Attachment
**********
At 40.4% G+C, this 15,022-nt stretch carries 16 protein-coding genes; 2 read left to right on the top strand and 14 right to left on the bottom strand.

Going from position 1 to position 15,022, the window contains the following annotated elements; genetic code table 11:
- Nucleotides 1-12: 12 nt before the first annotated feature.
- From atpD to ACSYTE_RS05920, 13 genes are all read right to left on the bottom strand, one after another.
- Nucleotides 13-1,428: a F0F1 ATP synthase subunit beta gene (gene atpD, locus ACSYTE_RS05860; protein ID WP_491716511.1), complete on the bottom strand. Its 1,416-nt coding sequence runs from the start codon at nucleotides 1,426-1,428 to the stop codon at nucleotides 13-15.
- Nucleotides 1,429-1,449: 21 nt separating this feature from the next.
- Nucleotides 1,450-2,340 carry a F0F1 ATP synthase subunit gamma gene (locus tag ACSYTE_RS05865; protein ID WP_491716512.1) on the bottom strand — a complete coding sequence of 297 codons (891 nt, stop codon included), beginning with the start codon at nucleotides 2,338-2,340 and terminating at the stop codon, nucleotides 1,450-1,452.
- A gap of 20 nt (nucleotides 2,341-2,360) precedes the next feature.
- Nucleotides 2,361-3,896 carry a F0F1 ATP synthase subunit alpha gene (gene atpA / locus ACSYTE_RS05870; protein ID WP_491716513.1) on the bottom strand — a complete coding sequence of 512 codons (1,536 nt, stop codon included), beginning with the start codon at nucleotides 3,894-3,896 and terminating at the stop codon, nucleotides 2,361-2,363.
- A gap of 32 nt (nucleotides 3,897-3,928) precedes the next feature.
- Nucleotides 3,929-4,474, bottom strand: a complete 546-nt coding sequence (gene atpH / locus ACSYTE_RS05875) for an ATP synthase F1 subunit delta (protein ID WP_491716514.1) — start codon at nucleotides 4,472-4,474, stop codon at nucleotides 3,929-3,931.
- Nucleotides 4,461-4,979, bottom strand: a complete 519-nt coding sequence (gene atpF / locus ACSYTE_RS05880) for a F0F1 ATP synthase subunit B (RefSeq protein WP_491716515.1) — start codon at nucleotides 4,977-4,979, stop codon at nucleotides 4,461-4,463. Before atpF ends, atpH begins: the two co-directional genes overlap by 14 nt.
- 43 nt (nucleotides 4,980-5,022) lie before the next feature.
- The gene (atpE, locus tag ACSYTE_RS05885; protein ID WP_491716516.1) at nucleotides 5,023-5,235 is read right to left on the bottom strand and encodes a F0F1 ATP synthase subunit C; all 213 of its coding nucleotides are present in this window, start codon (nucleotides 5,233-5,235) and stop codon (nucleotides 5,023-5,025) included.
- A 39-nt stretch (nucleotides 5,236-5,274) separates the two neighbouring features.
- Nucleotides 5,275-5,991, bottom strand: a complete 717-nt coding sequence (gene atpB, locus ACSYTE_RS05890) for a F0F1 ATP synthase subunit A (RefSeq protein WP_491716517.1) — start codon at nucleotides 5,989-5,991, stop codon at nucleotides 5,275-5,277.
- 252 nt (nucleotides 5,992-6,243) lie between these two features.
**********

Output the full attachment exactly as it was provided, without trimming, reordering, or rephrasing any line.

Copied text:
At 40.4% G+C, this 15,022-nt stretch carries 16 protein-coding genes; 2 read left to right on the top strand and 14 right to left on the bottom strand.

Going from position 1 to position 15,022, the window contains the following annotated elements; genetic code table 11:
- Nucleotides 1-12: 12 nt before the first annotated feature.
- From atpD to ACSYTE_RS05920, 13 genes are all read right to left on the bottom strand, one after another.
- Nucleotides 13-1,428: a F0F1 ATP synthase subunit beta gene (gene atpD, locus ACSYTE_RS05860; protein ID WP_491716511.1), complete on the bottom strand. Its 1,416-nt coding sequence runs from the start codon at nucleotides 1,426-1,428 to the stop codon at nucleotides 13-15.
- Nucleotides 1,429-1,449: 21 nt separating this feature from the next.
- Nucleotides 1,450-2,340 carry a F0F1 ATP synthase subunit gamma gene (locus tag ACSYTE_RS05865; protein ID WP_491716512.1) on the bottom strand — a complete coding sequence of 297 codons (891 nt, stop codon included), beginning with the start codon at nucleotides 2,338-2,340 and terminating at the stop codon, nucleotides 1,450-1,452.
- A gap of 20 nt (nucleotides 2,341-2,360) precedes the next feature.
- Nucleotides 2,361-3,896 carry a F0F1 ATP synthase subunit alpha gene (gene atpA / locus ACSYTE_RS05870; protein ID WP_491716513.1) on the bottom strand — a complete coding sequence of 512 codons (1,536 nt, stop codon included), beginning with the start codon at nucleotides 3,894-3,896 and terminating at the stop codon, nucleotides 2,361-2,363.
- A gap of 32 nt (nucleotides 3,897-3,928) precedes the next feature.
- Nucleotides 3,929-4,474, bottom strand: a complete 546-nt coding sequence (gene atpH / locus ACSYTE_RS05875) for an ATP synthase F1 subunit delta (protein ID WP_491716514.1) — start codon at nucleotides 4,472-4,474, stop codon at nucleotides 3,929-3,931.
- Nucleotides 4,461-4,979, bottom strand: a complete 519-nt coding sequence (gene atpF / locus ACSYTE_RS05880) for a F0F1 ATP synthase subunit B (RefSeq protein WP_491716515.1) — start codon at nucleotides 4,977-4,979, stop codon at nucleotides 4,461-4,463. Before atpF ends, atpH begins: the two co-directional genes overlap by 14 nt.
- 43 nt (nucleotides 4,980-5,022) lie before the next feature.
- The gene (atpE, locus tag ACSYTE_RS05885; protein ID WP_491716516.1) at nucleotides 5,023-5,235 is read right to left on the bottom strand and encodes a F0F1 ATP synthase subunit C; all 213 of its coding nucleotides are present in this window, start codon (nucleotides 5,233-5,235) and stop codon (nucleotides 5,023-5,025) included.
- A 39-nt stretch (nucleotides 5,236-5,274) separates the two neighbouring features.
- Nucleotides 5,275-5,991, bottom strand: a complete 717-nt coding sequence (gene atpB, locus ACSYTE_RS05890) for a F0F1 ATP synthase subunit A (RefSeq protein WP_491716517.1) — start codon at nucleotides 5,989-5,991, stop codon at nucleotides 5,275-5,277.
- 252 nt (nucleotides 5,992-6,243) lie between these two features.